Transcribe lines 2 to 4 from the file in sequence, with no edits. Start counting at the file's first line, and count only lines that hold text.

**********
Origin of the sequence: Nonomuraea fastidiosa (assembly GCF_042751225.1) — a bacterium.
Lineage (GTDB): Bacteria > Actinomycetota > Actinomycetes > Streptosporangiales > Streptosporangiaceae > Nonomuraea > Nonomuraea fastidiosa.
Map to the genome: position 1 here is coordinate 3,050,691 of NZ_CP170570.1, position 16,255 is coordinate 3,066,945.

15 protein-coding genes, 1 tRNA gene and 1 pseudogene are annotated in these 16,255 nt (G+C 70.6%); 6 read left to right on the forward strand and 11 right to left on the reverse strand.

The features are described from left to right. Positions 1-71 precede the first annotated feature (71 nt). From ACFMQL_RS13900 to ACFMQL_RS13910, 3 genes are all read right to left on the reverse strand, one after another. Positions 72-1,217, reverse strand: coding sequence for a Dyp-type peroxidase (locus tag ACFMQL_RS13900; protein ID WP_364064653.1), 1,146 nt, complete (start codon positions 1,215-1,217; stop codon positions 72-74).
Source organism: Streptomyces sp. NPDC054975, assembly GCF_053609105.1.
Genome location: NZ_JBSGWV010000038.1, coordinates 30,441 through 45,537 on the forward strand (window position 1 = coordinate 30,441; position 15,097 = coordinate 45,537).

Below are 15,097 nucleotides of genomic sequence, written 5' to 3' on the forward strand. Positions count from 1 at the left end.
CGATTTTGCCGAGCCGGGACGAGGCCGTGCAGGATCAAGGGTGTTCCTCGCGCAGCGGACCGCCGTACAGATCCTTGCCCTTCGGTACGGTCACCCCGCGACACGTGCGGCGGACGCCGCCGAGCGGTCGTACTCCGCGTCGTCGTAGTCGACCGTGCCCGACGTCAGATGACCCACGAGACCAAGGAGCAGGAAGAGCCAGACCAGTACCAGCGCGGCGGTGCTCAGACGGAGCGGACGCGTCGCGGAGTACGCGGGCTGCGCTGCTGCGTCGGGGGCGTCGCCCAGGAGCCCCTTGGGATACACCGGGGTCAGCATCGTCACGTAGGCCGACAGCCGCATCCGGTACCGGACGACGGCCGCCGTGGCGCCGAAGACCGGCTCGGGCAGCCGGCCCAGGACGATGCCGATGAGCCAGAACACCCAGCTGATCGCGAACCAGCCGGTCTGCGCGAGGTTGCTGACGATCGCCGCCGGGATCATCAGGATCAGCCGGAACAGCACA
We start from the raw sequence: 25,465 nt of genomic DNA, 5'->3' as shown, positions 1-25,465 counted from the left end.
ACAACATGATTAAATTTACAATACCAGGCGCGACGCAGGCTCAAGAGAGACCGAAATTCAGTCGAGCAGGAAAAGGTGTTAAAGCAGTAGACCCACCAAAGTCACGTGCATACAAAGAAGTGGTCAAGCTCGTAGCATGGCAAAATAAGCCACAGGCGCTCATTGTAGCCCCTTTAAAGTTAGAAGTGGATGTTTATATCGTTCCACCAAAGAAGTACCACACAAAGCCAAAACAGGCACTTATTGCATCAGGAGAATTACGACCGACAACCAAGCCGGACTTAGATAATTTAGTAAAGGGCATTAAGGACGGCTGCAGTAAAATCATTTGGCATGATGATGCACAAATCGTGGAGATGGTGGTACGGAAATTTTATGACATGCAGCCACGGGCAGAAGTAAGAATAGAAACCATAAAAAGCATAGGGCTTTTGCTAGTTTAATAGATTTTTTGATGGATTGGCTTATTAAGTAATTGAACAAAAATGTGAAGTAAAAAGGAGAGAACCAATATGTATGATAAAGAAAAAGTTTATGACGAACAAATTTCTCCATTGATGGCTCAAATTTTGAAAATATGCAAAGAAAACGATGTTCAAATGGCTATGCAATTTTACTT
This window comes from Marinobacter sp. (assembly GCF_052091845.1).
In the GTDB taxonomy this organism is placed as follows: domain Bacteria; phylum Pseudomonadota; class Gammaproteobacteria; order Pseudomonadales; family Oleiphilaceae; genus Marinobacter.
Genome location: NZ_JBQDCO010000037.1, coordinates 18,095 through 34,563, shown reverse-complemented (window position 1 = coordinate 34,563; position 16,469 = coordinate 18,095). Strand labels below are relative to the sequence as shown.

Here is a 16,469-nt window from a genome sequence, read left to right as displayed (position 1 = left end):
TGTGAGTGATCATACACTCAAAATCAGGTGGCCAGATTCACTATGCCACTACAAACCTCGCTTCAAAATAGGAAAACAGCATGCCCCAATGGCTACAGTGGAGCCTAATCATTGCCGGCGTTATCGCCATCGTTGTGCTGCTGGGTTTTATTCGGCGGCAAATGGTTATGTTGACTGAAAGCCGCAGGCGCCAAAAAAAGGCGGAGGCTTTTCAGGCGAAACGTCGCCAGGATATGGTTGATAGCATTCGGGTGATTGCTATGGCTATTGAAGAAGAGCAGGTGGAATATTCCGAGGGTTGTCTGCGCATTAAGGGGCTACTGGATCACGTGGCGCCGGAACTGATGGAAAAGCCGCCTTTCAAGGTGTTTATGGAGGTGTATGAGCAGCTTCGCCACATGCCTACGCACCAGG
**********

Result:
Lineage (GTDB): Bacteria > Actinomycetota > Actinomycetes > Streptosporangiales > Streptosporangiaceae > Nonomuraea > Nonomuraea fastidiosa.
Map to the genome: position 1 here is coordinate 3,050,691 of NZ_CP170570.1, position 16,255 is coordinate 3,066,945.

15 protein-coding genes, 1 tRNA gene and 1 pseudogene are annotated in these 16,255 nt (G+C 70.6%); 6 read left to right on the forward strand and 11 right to left on the reverse strand.